19 April - the day of the Oklahoma City bombing - has become a red-letter day for the more radical elements of the militant counter-culture. Its significance was explained by a newsletter, published last month, by the Militia of Montana: 19 April 1775 was the date of the battle of Lexington, a clash between colonialist Minutemen and the British which helped spark the American revolution; on 19 April 1943 "Warsaw burned"; 19 April 1992 was the date of an aborted raid by agents from the Bureau of Alcohol, Tobacco and Firearms on Randy Weaver, a white supremacist whose wife was shot by an FBI sniper during a siege in the mountains of Idaho. And on 19 April this year - only 12 hours after the bombing - Richard Wayne Snell, another white supremacist, was executed in Arkansas for murdering a Jewish businessman and a black police officer.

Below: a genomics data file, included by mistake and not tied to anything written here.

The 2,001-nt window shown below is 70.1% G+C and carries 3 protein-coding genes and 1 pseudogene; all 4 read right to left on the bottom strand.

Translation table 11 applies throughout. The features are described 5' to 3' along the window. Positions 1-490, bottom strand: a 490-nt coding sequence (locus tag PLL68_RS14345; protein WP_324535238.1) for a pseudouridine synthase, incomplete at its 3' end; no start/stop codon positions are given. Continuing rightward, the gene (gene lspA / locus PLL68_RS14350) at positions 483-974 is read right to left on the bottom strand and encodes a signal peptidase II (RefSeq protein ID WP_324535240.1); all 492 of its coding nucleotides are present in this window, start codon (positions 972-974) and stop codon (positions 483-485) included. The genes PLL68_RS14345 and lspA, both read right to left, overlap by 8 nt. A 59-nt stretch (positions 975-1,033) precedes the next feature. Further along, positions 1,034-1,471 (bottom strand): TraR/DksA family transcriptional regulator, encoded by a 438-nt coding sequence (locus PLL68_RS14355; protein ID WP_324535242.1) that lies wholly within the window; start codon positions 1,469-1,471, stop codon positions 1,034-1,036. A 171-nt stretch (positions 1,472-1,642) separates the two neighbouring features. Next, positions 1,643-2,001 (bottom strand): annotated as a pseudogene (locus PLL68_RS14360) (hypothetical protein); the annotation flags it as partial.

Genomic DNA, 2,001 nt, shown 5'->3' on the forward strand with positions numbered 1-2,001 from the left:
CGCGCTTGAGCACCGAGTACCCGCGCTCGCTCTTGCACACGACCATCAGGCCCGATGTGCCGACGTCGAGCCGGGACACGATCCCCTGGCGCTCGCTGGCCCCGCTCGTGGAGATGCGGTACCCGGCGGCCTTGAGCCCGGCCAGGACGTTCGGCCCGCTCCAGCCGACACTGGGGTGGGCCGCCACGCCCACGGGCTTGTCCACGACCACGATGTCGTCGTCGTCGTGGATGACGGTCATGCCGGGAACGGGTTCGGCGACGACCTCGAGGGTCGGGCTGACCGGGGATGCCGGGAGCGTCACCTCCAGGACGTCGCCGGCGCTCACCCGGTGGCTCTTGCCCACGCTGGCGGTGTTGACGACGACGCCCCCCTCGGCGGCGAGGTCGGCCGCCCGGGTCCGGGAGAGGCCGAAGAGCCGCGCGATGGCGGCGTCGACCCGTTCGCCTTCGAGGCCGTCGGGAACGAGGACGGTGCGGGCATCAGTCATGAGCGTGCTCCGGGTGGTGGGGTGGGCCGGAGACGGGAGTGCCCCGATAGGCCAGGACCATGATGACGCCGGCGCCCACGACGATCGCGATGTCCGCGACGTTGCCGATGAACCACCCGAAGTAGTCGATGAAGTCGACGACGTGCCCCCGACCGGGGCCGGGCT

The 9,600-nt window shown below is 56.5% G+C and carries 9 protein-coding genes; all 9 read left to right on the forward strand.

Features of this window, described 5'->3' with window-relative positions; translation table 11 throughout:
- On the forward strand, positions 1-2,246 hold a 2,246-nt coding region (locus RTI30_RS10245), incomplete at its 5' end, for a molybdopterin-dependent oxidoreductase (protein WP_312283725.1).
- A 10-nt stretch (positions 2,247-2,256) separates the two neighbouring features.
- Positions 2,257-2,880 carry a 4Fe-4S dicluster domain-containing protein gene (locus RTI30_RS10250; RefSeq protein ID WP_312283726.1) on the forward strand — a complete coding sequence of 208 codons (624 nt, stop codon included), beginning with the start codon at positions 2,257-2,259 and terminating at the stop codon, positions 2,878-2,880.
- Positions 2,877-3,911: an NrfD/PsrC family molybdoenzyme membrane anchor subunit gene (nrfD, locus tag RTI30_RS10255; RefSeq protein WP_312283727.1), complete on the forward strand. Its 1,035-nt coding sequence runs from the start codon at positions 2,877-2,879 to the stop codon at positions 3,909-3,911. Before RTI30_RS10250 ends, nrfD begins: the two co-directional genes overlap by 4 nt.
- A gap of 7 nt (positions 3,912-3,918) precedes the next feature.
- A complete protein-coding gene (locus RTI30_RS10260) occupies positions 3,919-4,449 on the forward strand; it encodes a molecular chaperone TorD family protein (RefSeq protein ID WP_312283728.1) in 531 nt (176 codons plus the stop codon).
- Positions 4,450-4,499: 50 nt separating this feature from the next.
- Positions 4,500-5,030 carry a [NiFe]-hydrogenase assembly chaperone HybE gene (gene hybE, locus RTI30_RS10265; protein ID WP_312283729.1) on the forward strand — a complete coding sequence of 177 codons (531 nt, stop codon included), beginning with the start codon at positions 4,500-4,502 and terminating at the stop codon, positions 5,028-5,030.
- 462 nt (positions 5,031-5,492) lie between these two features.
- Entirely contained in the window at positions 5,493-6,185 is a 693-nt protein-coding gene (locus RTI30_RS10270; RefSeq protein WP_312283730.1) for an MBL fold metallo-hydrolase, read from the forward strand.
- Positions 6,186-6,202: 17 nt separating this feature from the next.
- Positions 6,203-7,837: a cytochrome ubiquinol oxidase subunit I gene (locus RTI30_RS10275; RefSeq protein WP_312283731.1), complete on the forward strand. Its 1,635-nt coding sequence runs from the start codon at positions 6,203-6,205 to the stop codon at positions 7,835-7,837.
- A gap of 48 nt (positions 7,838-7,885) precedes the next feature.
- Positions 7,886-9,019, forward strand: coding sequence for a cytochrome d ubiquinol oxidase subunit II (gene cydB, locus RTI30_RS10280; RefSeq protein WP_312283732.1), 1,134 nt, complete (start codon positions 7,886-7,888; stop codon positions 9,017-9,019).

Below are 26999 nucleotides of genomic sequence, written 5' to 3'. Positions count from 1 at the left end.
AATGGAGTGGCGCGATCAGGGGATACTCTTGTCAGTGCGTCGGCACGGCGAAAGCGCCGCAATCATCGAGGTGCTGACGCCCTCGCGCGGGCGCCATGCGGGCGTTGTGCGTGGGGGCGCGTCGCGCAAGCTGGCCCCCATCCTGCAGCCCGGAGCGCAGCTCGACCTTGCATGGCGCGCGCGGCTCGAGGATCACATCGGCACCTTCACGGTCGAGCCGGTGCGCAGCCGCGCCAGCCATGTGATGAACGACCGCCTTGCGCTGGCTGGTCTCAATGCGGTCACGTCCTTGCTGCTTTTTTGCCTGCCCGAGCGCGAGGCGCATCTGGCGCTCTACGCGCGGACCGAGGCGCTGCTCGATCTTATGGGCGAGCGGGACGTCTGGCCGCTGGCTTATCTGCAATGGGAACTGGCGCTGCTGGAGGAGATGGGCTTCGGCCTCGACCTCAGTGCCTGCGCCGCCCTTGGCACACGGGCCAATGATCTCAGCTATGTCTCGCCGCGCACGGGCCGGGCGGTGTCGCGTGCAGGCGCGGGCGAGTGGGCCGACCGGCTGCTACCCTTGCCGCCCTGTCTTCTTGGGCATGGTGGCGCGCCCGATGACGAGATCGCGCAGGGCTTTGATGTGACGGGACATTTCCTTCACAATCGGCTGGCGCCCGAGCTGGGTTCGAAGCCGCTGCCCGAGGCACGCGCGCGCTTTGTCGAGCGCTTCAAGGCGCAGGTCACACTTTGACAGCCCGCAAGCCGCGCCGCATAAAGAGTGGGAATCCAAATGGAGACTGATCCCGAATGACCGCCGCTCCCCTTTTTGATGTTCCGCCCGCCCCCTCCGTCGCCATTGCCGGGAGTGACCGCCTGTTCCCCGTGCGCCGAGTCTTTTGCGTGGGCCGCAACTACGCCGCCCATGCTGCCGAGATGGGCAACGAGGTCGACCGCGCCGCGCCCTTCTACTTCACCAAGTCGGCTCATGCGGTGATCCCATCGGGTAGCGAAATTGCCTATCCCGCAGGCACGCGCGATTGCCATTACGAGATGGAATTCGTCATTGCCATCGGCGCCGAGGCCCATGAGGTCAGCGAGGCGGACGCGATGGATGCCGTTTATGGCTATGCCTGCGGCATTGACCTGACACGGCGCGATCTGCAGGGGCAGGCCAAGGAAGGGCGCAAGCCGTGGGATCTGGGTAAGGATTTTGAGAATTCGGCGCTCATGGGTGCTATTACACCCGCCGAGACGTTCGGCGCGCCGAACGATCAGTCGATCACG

But most of its symbolism resides in the fact that it is the second anniversary of the dbcle at Waco, Texas, in which 86 people died when the FBI stormed into the Branch Davidians' fortified compound, using tanks and tear gas. For the more extreme militiamen, it was tantamount to a declaration of war - final evidence of the federal government's determination to seize the public's guns. David Koresh, the Davidian's self-styled messiah, had a vast arsenal of weapons. When Timothy McVeigh was arrested on the day of the blast, documents were reportedly found in his car vowing revenge for the Waco incident.
It will be many months before America discovers whether it was he who committed the worst act of domestic terrorism in its history, if he survives at all - he is in real danger of being shot, such is the fury over the bombing. It is not even clear exactly what relation he and his associates had, if any, with the paramilitary far right. But if any benefit can be drawn from the ghastly cocktail of fertiliser and hatred that blew up in Oklahoma last week, it is that the nation has finally woken up to a deeply paranoid and dangerous mentality at its very core.Reuse content